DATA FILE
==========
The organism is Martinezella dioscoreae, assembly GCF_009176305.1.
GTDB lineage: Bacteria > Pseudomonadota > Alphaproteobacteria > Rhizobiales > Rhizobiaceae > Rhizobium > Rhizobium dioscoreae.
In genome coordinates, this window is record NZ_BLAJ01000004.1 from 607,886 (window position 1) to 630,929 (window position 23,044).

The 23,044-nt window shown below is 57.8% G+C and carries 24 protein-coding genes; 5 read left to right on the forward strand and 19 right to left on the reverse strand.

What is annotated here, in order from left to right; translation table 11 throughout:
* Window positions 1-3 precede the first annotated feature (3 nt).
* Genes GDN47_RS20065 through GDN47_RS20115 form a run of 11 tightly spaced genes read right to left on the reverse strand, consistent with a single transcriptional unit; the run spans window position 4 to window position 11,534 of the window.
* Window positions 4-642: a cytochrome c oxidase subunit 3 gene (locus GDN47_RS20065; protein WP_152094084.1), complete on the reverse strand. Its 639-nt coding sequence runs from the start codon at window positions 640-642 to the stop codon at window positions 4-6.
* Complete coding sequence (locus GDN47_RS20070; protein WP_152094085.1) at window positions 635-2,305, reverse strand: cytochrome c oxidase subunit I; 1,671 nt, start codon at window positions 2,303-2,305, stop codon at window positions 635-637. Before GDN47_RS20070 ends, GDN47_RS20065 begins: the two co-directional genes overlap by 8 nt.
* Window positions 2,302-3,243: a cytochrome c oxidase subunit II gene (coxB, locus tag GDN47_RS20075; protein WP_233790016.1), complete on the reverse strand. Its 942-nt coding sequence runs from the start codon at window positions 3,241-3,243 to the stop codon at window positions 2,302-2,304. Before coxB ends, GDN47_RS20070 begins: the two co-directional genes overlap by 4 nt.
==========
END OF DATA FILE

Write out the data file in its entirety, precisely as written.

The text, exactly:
The organism is Martinezella dioscoreae, assembly GCF_009176305.1.
GTDB lineage: Bacteria > Pseudomonadota > Alphaproteobacteria > Rhizobiales > Rhizobiaceae > Rhizobium > Rhizobium dioscoreae.
In genome coordinates, this window is record NZ_BLAJ01000004.1 from 607,886 (window position 1) to 630,929 (window position 23,044).

The 23,044-nt window shown below is 57.8% G+C and carries 24 protein-coding genes; 5 read left to right on the forward strand and 19 right to left on the reverse strand.

What is annotated here, in order from left to right; translation table 11 throughout:
* Window positions 1-3 precede the first annotated feature (3 nt).
* Genes GDN47_RS20065 through GDN47_RS20115 form a run of 11 tightly spaced genes read right to left on the reverse strand, consistent with a single transcriptional unit; the run spans window position 4 to window position 11,534 of the window.
* Window positions 4-642: a cytochrome c oxidase subunit 3 gene (locus GDN47_RS20065; protein WP_152094084.1), complete on the reverse strand. Its 639-nt coding sequence runs from the start codon at window positions 640-642 to the stop codon at window positions 4-6.
* Complete coding sequence (locus GDN47_RS20070; protein WP_152094085.1) at window positions 635-2,305, reverse strand: cytochrome c oxidase subunit I; 1,671 nt, start codon at window positions 2,303-2,305, stop codon at window positions 635-637. Before GDN47_RS20070 ends, GDN47_RS20065 begins: the two co-directional genes overlap by 8 nt.
* Window positions 2,302-3,243: a cytochrome c oxidase subunit II gene (coxB, locus tag GDN47_RS20075; protein WP_233790016.1), complete on the reverse strand. Its 942-nt coding sequence runs from the start codon at window positions 3,241-3,243 to the stop codon at window positions 2,302-2,304. Before coxB ends, GDN47_RS20070 begins: the two co-directional genes overlap by 4 nt.